1. How long does a divorce take to get?
In Seattle and King County, at least 90 days if the case is filed as an uncontested divorce, or settlement is reached within 90 days after filing and service of the petition and summons on the other spouse.
Otherwise, it can take as long as 11 months under the case schedule when trial is scheduled.
2. Why do I have to wait at least 90 days to get a divorce?
The 90 days is known as the “waiting period”. The purpose for the waiting period is to prevent impulsive divorces and allow time for reconsideration and reconciliation.
3. What is an uncontested divorce and how do I get it?
A divorce is uncontested if all issues have been resolved in advance of filing a petition for divorce. That is available if the spouses settle all matters in advance of filing, or by enforcing
an agreement such as a prenuptial, postnuptial, or separation contact obtained before filing a divorce.
4. When does a divorce case end?
When all legal issues, i.e., property division, maintenance, child support and parenting (if minor children are involved), are settled. If the spouses cannot agree to settlement, and arbitration is not attempted, a trial is held and a trial judge issues a ruling on all legal issues. Whether by settlement, arbitration, or trial, the case ends when a “Decree of Dissolution of Marriage” order is signed by the court and filed as a matter of public record.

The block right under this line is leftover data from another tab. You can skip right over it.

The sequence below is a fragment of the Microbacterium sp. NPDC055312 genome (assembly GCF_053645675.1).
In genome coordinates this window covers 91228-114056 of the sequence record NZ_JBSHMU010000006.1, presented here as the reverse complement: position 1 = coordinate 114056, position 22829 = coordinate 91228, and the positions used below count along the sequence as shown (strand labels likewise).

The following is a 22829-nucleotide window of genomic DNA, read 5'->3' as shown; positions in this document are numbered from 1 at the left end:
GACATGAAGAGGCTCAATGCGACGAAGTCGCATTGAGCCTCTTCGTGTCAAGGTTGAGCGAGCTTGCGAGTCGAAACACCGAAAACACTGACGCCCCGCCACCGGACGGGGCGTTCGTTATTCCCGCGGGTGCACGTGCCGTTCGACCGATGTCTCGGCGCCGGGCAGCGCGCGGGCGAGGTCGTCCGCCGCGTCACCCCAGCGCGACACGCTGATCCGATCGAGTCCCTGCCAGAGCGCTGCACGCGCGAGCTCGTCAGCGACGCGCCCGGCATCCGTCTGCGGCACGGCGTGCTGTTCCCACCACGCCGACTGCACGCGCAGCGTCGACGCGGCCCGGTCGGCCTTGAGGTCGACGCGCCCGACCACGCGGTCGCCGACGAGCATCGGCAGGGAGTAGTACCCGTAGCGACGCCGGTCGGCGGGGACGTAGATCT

5. Is there an alternative to going to trial?
Yes, settlement can be reached by direct negotiations or mediation. Arbitration is also an alternative.
6. What is Mediation?
Mediation is the process by which a neutral third party mediator attempt to facilitate settlement between the two parties. A mediator has no authority to issue a ruling. Their only role is to attempt to get the parties to settle.
7. How do mediators settle family law cases?
Mediators use various methods. However, mediation starts with finding out basic case facts such as the parties’ values of assets and debts, focusing initially on agreed facts, then moving
toward resolving disputed ones. Each party’s position on disputed facts is articulated, with documents and other evidence given to corroborate them.
During the mediation session, a mediator will try to access a party’s needs and understanding of what’s fair, which may be different than their legal position and unknown to the other party. Settlement is easier to reach if each party’s needs are addressed directly.
8. Can a mediator give legal advice?
No. A mediator is not permitted to provide legal advice. However, they can convey general legal information to help guide the parties.
9. Do I need a lawyer with me at mediation?
No, but you should minimally consult with a lawyer in advance to know your legal rights and understand the information needed to justify your legal position.
10. What is Arbitration?
Arbitration is the process by an agreed privately hired attorney or former Judge is given the legal authority to issue rulings. Their rulings are binding, just like a Judge’s rulings. Unlike at trial where formal legal procedures must be adhered to, the parties can expedite rulings by deciding the process for presenting their case.